You may have seen labrador, german shepherd, and rottweiler in your hood but there are certain dog breeds that are not so common and you might have never seen them in real life either. Some of the dog breeds are listed below, read the information below and see how many have you ever heard of in your life till now.
Treeing Tennessee Brindle
Treeing Tennessee Brindle actually originated first from U.s, primarily in or around the Appalachian or Ozark Ranges. The Treeing Tennessee Brindle is aware, versatile, and quick. They have an innate ability to kill, and they “tree” their target by pulling anything into a tree. When the victim is alone, they warn the individual by howling. As per the AKC, the old phrase, “You bark the wrong tree” derives from this method of hunting. For non-hunting people, TTBs enjoy athletic exercise, cycling a couple of hours a day, enjoying sports indoors (like hide-and-seek), and catching balls.
The Schipperke (pronounced Skipper-key) is tiny and lively and is local to Belgium. Loved for his curious attitude and stunning coat, “The Little Black Devil” was indeed a rats killer. Currently, they are known as pleasant, faithful buddies. Their goofy attitude and passion for games need a committed owner to manage their activities. Schipperkes become creative escape artists—a well-hung backyard, or on walks are for everyone. You might be shocked to find that even schipperke colors are not very common, they often come in black coats only.
Coton de Tulear
The Coton de Tulear, regarded as the Imperial Dog of Madagascar, goes all the way back to many generations. Having roots with both the Maltese and Bichon Frise, this pleasant animal has traditionally acted as a royal dog. Socially active and clever, Coton sometimes acts like a little, fuzzy goof. Their springy behavior and tireless drive are amusing, but owners should be cautious not to slip absolutely into their Coton cast, this fun-loving dog can reap the benefits of the forgiving owner.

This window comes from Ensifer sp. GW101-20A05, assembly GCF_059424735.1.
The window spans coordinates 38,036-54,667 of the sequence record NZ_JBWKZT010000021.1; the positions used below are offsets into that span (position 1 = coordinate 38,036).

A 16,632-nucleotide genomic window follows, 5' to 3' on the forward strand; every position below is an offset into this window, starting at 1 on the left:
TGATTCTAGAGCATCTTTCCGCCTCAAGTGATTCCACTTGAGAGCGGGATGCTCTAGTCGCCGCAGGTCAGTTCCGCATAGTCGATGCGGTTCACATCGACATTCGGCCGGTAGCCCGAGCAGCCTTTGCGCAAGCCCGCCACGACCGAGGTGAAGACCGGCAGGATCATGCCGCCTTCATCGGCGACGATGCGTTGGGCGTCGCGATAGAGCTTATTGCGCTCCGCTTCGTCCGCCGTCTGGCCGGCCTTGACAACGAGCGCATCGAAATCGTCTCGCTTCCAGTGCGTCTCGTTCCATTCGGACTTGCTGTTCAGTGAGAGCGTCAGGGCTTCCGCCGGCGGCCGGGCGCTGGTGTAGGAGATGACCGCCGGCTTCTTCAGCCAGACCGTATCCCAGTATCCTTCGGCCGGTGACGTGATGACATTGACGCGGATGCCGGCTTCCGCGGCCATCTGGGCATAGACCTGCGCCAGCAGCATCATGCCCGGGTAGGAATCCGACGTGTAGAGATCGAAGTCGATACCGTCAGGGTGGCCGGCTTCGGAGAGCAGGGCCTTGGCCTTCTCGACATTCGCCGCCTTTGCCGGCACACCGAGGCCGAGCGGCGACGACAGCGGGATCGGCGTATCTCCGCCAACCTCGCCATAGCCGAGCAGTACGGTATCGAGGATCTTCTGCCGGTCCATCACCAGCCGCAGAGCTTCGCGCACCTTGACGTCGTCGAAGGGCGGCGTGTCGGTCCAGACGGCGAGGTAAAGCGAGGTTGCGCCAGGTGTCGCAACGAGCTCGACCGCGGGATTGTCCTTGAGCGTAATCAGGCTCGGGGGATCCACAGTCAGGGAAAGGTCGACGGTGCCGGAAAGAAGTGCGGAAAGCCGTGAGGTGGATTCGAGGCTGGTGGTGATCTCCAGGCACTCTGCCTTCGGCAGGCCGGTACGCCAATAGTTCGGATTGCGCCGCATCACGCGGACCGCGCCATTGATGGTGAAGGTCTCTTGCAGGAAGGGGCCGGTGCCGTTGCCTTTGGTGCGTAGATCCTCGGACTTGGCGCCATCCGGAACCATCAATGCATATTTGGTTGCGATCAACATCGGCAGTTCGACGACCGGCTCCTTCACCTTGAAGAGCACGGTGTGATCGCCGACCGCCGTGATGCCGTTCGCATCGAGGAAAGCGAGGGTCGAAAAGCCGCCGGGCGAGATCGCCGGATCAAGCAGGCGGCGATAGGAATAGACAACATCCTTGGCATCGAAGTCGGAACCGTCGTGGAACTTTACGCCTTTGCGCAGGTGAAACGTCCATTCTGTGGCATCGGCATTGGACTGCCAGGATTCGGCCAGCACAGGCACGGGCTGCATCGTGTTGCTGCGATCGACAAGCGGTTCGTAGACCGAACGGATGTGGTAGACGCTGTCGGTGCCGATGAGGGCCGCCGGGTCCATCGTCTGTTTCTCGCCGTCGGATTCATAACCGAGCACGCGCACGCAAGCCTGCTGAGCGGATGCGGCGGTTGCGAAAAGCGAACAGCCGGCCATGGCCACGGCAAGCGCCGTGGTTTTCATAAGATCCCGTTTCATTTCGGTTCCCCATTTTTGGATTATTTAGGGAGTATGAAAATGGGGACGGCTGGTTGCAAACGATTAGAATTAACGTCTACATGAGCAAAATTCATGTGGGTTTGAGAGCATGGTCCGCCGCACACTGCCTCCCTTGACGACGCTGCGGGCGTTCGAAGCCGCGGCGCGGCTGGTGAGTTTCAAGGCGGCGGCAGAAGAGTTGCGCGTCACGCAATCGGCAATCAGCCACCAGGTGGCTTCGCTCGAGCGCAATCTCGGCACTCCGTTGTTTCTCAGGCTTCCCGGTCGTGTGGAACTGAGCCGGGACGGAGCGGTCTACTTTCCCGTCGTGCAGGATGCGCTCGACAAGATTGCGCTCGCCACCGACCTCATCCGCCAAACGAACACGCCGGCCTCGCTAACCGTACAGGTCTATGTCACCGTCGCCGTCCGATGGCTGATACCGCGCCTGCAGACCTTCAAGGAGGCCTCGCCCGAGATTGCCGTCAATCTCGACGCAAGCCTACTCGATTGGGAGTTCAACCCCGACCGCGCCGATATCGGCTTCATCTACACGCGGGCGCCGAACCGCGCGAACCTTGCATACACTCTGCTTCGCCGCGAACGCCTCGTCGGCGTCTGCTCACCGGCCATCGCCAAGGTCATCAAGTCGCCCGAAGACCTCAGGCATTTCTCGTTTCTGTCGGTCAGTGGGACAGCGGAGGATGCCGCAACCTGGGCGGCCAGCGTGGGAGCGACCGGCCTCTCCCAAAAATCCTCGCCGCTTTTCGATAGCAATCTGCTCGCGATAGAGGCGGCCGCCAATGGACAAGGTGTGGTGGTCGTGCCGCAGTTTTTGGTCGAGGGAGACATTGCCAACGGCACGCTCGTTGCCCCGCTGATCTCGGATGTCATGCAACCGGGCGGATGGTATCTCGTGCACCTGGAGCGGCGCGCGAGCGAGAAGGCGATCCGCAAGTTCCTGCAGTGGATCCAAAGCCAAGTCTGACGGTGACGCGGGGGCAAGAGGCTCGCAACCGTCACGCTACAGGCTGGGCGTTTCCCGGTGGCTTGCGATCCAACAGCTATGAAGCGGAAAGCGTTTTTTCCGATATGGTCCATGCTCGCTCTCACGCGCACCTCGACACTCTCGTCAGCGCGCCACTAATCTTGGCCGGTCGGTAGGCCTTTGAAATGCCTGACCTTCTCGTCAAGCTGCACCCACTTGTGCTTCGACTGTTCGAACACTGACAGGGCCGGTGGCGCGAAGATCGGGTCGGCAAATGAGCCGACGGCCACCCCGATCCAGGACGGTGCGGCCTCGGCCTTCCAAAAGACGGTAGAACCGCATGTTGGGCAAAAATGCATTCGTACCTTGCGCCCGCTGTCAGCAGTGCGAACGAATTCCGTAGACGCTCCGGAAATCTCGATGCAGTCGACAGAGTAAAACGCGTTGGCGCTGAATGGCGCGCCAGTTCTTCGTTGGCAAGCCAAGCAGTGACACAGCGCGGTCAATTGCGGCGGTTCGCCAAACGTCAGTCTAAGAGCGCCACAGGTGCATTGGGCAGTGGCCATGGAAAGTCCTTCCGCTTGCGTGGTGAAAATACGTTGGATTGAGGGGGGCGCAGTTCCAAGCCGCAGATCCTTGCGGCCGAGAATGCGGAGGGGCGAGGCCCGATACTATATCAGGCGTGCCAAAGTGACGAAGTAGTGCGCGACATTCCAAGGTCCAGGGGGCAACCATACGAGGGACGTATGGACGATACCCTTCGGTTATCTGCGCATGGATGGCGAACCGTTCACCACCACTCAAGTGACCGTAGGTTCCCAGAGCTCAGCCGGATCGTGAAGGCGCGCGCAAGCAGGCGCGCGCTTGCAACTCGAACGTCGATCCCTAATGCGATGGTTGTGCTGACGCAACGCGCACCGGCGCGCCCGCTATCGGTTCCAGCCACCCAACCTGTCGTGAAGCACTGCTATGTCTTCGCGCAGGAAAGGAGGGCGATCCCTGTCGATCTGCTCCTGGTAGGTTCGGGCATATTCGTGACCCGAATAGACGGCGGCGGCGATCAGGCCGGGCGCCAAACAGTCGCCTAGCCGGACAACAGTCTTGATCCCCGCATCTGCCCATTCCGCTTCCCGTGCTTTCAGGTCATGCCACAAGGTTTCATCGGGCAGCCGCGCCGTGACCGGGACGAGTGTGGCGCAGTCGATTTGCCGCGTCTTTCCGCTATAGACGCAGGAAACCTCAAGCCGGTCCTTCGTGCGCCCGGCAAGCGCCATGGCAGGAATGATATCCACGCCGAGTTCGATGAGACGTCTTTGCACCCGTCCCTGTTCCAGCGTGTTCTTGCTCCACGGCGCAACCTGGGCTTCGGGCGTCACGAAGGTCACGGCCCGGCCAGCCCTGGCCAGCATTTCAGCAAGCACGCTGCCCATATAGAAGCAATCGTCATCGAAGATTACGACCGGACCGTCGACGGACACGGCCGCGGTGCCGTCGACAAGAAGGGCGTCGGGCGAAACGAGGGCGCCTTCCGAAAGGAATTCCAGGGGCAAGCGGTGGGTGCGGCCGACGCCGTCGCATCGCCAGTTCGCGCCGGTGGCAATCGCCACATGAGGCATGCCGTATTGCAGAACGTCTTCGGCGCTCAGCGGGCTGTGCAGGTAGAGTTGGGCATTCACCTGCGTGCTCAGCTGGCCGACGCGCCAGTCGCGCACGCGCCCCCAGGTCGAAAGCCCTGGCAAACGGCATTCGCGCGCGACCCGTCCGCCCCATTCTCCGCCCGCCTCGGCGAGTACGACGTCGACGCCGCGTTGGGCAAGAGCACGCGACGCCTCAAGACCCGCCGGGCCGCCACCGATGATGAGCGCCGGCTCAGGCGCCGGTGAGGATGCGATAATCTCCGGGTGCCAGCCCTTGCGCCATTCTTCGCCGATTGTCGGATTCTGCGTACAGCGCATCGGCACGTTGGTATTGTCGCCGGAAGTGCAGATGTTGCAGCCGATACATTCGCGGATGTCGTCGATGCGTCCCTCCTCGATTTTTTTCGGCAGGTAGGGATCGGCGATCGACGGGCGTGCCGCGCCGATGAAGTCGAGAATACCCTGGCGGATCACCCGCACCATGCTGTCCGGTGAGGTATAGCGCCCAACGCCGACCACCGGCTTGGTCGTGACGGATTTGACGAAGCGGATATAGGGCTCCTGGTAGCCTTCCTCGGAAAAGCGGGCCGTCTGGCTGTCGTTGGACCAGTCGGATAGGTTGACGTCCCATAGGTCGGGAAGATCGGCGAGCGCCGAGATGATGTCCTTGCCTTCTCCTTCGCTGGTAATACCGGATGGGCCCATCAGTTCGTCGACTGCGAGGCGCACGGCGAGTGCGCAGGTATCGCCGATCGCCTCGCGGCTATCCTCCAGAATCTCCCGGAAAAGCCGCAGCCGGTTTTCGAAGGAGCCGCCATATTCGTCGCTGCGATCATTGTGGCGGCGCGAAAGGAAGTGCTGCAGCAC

With its alluring look, don’t make the low-maintenance dog seem dumb to you. This breed is worthy of the French pedigree. Traditionally a sheepdog, the Berger Picard just about vanished just after the Second World War. Luckily, the breed lovers are restoring their existence not just in France, but globally. Pleasant, friendly, and energetic, Berger is ready for publicity and also exhibits hilarious conduct.
With its golden eyes as well as a fluffy, chocolate-colored body, the Boykin Spaniel can comfortably be classified as a pleasant house pet. This breed is not a lap dog. Being a hard-working and lively dog, this spaniel is also an experienced hunting buddy. Raised to capture wild turkeys, Boykin initially emerged in the south-eastern United States in the early twentieth century. Identified as South Carolina’s primary breed, Boykin Spaniel has a sweet temperament and loves children.
Established in Germany throughout the mid-1800s, Leonberger was a darling of the European royal family. Powerful and dominant, this protector of the house looked precisely like a lion. Currently, his gentle and loving nature makes him an ideal service dog, or a child’s friend. But don’t be tricked by his huggable temperament, owners should teach their dogs appropriately. With a lot of Leonbergers carrying more than 120 lbs, they automatically feel they’re the leader.